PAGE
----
Ordinarily, when it comes to uninspired gifts, nothing underwhelms like a pair of socks. It’s the present that says, “You exist, and you have feet.” Cyclists, however, get genuinely excited about socks: they’re our “pieces of flair,” and sock choice is really the only way we get to express ourselves stylistically (unless you count really bad calf tattoos), especially if we’re on a team and all have to dress the same.

Of course you can’t just get your favorite cyclist a pack of regular old tube socks and call it good; this is cycling, so they have to be special socks—and by special I mean more expensive. Still, even a really sweet pair of cycling socks only costs about as much as two cups of coffee…well, okay, that special coffee that cyclists drink, but even so you’re getting off pretty easy here.

Inner Tubes ($5 to $10)

Hey, not all gifts have to be dazzling: sometimes you’re just looking for a cheap, practical little stocking stuffer. To that end, why not give the gift of butyl? See, when you’re a cyclist you can never have too many inner tubes, and while it may seem a bit cold and impersonal to give them as gifts, just remember you’re talking about people who get excited about socks for chrissakes.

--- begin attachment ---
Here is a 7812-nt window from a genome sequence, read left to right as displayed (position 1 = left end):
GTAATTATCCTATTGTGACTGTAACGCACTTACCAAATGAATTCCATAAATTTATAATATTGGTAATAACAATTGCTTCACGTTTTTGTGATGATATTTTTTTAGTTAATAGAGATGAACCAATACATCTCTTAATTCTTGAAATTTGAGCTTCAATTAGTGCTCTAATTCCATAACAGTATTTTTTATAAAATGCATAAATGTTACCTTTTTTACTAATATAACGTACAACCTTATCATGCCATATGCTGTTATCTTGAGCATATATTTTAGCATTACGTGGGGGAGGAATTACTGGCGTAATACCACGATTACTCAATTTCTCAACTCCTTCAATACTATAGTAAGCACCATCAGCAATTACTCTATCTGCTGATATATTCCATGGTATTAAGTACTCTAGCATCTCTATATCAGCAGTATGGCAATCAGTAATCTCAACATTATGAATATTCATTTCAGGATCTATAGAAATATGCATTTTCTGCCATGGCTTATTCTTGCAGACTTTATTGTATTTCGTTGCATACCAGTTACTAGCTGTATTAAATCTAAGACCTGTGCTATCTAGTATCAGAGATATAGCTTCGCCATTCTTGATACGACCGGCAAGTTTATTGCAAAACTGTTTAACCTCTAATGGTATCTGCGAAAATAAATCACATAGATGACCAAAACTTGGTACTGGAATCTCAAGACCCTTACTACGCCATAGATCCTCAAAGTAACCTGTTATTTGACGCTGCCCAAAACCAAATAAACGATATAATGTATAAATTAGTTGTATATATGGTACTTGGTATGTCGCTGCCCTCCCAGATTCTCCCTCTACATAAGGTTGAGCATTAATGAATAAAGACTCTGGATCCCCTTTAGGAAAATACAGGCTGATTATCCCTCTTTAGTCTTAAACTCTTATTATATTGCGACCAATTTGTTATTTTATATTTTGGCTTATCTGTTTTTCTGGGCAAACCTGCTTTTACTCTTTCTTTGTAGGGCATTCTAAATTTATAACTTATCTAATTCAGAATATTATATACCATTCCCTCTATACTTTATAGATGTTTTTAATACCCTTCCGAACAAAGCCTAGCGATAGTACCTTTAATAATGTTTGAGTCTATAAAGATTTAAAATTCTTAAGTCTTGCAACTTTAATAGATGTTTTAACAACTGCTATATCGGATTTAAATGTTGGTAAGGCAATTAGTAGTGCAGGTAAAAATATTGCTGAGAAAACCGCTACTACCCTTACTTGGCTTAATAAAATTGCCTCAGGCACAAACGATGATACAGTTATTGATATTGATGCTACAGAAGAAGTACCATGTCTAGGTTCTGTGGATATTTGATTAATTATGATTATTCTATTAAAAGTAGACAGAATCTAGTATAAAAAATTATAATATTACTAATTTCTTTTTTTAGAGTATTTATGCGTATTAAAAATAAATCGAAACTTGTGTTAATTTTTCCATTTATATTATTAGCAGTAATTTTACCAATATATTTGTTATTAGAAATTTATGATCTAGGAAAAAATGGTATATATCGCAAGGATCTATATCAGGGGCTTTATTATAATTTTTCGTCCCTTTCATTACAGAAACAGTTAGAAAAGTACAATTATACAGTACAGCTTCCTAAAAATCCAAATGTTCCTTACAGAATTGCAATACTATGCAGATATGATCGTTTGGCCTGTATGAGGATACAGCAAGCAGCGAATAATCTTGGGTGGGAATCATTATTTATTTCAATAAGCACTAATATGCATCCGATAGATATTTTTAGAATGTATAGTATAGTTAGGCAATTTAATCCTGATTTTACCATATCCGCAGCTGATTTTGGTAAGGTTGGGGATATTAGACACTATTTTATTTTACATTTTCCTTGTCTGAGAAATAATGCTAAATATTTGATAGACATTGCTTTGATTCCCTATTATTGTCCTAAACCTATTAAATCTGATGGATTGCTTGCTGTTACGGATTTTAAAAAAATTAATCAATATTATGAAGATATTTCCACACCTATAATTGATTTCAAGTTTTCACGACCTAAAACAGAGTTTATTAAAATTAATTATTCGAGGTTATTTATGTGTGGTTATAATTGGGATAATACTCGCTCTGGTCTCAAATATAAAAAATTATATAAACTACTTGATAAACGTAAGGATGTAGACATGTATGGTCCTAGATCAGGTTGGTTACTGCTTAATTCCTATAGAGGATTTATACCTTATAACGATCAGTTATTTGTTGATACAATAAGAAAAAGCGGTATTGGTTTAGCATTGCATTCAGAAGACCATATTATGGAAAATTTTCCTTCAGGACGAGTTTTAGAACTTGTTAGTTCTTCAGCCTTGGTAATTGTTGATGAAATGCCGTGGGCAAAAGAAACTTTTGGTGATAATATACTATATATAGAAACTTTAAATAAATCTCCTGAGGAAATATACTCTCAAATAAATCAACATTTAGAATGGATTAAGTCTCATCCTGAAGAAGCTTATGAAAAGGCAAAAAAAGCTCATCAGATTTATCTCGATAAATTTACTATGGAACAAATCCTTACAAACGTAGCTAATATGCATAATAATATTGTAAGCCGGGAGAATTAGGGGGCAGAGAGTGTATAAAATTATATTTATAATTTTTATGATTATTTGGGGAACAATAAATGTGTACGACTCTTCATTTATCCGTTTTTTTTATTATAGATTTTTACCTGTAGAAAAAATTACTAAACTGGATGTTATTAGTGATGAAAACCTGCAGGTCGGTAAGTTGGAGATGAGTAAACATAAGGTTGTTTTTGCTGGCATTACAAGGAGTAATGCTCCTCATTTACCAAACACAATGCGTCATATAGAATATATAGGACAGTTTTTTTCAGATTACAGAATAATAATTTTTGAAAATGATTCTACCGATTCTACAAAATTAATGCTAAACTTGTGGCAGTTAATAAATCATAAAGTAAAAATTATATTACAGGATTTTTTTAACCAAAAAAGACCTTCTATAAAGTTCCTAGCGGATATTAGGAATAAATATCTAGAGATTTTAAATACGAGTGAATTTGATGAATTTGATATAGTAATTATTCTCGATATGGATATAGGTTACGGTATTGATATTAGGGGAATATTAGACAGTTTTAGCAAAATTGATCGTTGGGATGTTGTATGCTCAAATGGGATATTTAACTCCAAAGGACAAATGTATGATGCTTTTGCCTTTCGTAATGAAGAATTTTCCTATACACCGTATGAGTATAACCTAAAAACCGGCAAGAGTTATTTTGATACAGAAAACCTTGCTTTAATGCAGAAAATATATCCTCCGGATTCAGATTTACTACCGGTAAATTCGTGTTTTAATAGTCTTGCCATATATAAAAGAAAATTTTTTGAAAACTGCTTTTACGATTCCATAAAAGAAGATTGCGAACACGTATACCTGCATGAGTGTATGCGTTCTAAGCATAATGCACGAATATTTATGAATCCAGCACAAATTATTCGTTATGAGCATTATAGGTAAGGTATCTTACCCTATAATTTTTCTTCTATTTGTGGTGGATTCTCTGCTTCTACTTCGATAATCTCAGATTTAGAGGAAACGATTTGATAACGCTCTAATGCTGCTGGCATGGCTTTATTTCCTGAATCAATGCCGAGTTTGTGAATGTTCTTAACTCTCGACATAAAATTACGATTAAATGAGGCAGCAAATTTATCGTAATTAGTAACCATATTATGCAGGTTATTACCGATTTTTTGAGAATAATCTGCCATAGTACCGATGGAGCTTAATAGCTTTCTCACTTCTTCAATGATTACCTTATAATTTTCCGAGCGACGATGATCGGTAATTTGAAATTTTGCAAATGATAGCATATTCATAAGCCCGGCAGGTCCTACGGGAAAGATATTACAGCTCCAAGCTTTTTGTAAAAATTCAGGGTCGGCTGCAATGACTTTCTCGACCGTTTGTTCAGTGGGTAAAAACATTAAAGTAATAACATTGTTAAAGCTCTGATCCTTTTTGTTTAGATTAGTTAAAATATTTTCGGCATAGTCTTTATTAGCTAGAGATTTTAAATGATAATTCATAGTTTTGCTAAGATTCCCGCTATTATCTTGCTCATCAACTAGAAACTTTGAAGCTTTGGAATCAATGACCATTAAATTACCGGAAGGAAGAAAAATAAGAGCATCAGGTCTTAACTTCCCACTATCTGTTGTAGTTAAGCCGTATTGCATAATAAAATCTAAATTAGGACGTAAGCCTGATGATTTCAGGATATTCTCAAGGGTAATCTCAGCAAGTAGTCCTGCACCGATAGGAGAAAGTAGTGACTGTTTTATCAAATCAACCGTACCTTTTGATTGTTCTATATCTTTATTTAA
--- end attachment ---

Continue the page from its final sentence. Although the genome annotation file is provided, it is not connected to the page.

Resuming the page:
Plus, in a way an inner tube is an even more meaningful gift, since when was the last time a sock saved you from being stranded 90 miles from home? (That was a rhetorical question, though please feel free to address your epic “How My Left Sock Saved My Life” pitch to Outside’s features department.)

Just make sure you get the right size and valve type, and that your gift recipient doesn’t ride tubeless. Or, if they do ride tubeless, you can always buy them a bottle of sealant instead, which is seasonally appropriate as it’s exactly the same color and consistency of egg nog. (Warning: do not attempt to drink sealant—or egg nog for that matter.)